Fans of Wolf Hall and “Bring Up the Bodies” will be excited to delve into Mantel’s newest (and shortest!) read for our February pick. Other almost reads from Bonnie are listed below.
Mantel, Hilary. The Assassination of Margaret Thatcher, 2014. (256 pgs.)
An Amazon Best Book of the Month, October 2014: Bookended by stories about two very different kinds of home invasions, Hilary Mantel’s The Assassination of Margaret Thatcher is a daring but frustrating collection. There are only ten stories after all, a few of them quite spare, but all so chock-full of vivid detail and devilish wit that it leaves the reader wanting more. Standouts in the collection are the semi-autobiographical “Sorry to Disturb,” which illustrates the perils of being too polite, the spooky “Terminus” that exquisitely depicts the madness and longing of loss, and the tender “How Shall I Know You?” where a writer’s encounter with a needy child leads to a stark reminder of her own fragile state. Many of the stories mine the baser sides of humanity, but Mantel does it with a wink. At the conclusion of “Winter Break” a ghastly truth is revealed, and like the woman who witnesses it, we want to look away… but only until the next page. They don’t hand out Man Bookers like candy, and these stories further explain why Mantel has two on her mantel (so far). –Erin Kodicek
Other suggestions from Bonnie:
Klay, Phil. Redeployment, 2014. (305 pgs.)
*Starred Review, Booklist* Klay’s stories are sensational, with vivid characters, biting dialogue, and life within and beyond the Afghan and Iraq wars conveyed with an addictive combination of the mundane and the horrifying. A soldier reenters civilian life after the surreal wartime task of shooting dogs that eat corpses. A rookie takes part in a raid on insurgents and then eats cobbler. Two soldiers agree to swap responsibility for a killing. A foreign service officer navigates bureaucracy with results that are no less sad for being comic. Soldiers return to barracks after patrol and wordlessly pick up their video games, which they choose over sleep. Redeployment is most remarkable, though, for the questions it asks about the aims and effects of war stories themselves, and Klay displays a thoughtful awareness of this literary tradition. That perspective holds these diverse tales together, as his narrators ask why and how war stories are told. What details does a soldier share with civilians? Does one tell it funny or tell it serious? Is the storytelling a further return to war, a redeployment in itself? Those questions, and Klay’s exciting new voice, may stay with the reader long after this book is back on the shelf. –Annie Tully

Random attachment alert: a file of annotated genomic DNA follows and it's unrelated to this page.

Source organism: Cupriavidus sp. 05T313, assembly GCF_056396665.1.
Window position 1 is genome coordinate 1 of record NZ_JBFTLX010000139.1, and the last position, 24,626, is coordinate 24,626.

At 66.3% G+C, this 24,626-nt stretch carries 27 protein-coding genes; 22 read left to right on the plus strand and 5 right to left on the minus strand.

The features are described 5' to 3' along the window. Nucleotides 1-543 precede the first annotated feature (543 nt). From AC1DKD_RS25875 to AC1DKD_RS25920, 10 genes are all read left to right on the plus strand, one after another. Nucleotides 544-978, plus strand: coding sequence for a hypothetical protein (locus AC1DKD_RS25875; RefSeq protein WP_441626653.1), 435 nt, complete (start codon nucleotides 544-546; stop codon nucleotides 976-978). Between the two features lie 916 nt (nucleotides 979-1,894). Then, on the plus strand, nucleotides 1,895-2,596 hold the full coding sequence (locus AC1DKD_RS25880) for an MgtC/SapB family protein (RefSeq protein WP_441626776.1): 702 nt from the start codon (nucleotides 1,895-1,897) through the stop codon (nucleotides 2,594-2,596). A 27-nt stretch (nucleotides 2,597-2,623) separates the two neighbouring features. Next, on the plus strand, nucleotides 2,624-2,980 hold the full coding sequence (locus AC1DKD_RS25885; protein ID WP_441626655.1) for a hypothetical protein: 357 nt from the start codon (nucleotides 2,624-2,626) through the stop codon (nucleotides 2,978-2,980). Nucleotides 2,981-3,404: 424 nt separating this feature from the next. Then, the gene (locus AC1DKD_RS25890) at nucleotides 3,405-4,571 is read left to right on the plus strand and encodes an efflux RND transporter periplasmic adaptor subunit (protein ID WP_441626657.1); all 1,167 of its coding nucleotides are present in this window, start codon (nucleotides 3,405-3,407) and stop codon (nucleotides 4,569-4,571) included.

Li, Yiyun. Gold Boy, Emerald Girl: Stories, 2011, (256 pgs.)
Starred Review, Publishers Weekly. The nine brilliant stories in Li’s collection (after The Vagrants) offer a frighteningly lucid vision of human fate. In the title story, motherless Siyu has long been in love with an older zoology professor, Dai, who suddenly wants Siyu, 38 and single, to marry Dai’s gay 42-year-old son, Hanfeng. In “A Man Like Him,” retired art teacher Fei embarks on a strange quest after reading a story about a Web site devoted to shaming a man who left his wife. Fei seeks out the man, needing to confide to him his own sordid brush with infamy. The collection’s magnificent centerpiece is “Kindness,” the novella-length reminiscence of a spiritually despondent math teacher named Moyan, whose bleak story begins with the emotional starvation she suffered from her adoptive parents and grimly continues over the years as two older women–an English teacher and Moyan’s army superior–attempt, unsuccessfully, to reach out to her. Li’s description of army life, and particularly her description of Moyan’s regiment’s march across Mount Dabi, is a bravura piece of writing, but it’s Moyan’s evolution from pitiable to borderline heroic (in her own way) that is Li’s greatest achievement.
Munro, Alice. Vintage Munro: Nobel Prize Edition. 2014, (225 pgs.)
“Alice Munro is often able to say more in 30 pages than an ordinary novelist is capable of in 300. She is a virtuoso of the elliptical . . . the master of the contemporary short story. . . . Munro, like few others, have come close to solving the greatest mystery of them all: the human heart and its caprices.” —The Nobel Prize in Literature 2013 – Presentation Speech